Jan (left) with the County Chairman of the Norfolk Guiding Guild
Tuesday 21st June 2016
Jan’s treatment pathway for her mitral and tricuspid valve disease was delayed due to misdiagnosis. Her poignant story demonstrates why Heart Valve Voice works tirelessly to raise awareness of heart valve disease, and the improved quality of life that treatment can offer.
At the age of 40, I was diagnosed with Myalgic Encephalopathy (ME), and my life came to a halt. I was no longer able to work as a teacher, or continue as a Guiding and Brownies leader. Over the next 20 years my mobility deteriorated, and became so poor that I was eventually forced to use a mobility scooter and wheelchair to get around. My lifestyle was very restricted.
In 2007, I was diagnosed with a heart problem after a persistent cough. My GP, who had tried a variety of options, sent me to a respiratory specialist, who in turn sent me for an ECG. When seen by a cardiologist I was told I had mitral and tricuspid valvular disease. It was a complete surprise, as I had never heard of heart valve disease!
I had lived with the frustration of my symptoms for many years, and put all ill health down to the ME diagnosis 25 years ago. To be told that some of my symptoms were due to valve disease came as a huge relief as this condition it is treatable. I don’t remember being nervous before my surgery; I was simply glad that something was going to make a difference to my life.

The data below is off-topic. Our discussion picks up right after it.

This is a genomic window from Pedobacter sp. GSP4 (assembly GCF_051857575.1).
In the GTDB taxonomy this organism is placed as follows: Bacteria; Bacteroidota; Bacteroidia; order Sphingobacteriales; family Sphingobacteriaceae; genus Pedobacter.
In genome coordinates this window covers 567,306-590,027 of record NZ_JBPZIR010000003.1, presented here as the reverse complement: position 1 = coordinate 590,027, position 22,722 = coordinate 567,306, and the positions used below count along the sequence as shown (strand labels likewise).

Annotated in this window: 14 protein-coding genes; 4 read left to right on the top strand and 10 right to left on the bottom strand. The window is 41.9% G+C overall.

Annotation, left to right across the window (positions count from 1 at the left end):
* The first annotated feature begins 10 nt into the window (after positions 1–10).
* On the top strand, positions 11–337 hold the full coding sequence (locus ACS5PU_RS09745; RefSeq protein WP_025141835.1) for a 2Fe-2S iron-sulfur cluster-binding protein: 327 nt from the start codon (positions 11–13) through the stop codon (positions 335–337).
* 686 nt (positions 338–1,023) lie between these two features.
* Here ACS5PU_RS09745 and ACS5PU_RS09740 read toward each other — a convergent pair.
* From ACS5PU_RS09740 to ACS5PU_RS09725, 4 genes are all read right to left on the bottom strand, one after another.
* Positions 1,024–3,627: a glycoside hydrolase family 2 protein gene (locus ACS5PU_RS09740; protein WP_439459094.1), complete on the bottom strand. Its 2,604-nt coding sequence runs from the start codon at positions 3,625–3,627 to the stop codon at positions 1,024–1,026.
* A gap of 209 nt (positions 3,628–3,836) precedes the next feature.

In 2008 I had open heart surgery, receiving a mechanical mitral valve and a tricuspid valve replacement. Due to a minor issue during surgery, the surgeon also decided to fit a pacemaker. I remained in hospital for three weeks, slowly regaining my mobility and ability to move. The staff wanted to ensure I was able to climb the stairs before returning home. Once discharged, I was very happy to go home, and really felt like a new chapter was beginning for me. I recovered at a good pace, and soon noticed improvements in my mobility and energy levels.
Having used a mobility scooter for 10 years prior to my operation, I am pleased to say that it has been parked in my garage since my procedure 8 years ago! Locals who see me in town now still comment on how good it is to see me out of my scooter. The valve disease treatment has changed my life! I am now able to attend Guiding events. Had I not being diagnosed, the cardiologist said I would have died within 2 years.
My advice to anyone with heart valve disease would be to take up the offer for rehabilitation after treatment. Sadly, I missed out on this, but I feel it would have been incredibly helpful and would recommend asking about these options before surgery. I’d also stress that the treatment really can restore your quality of life.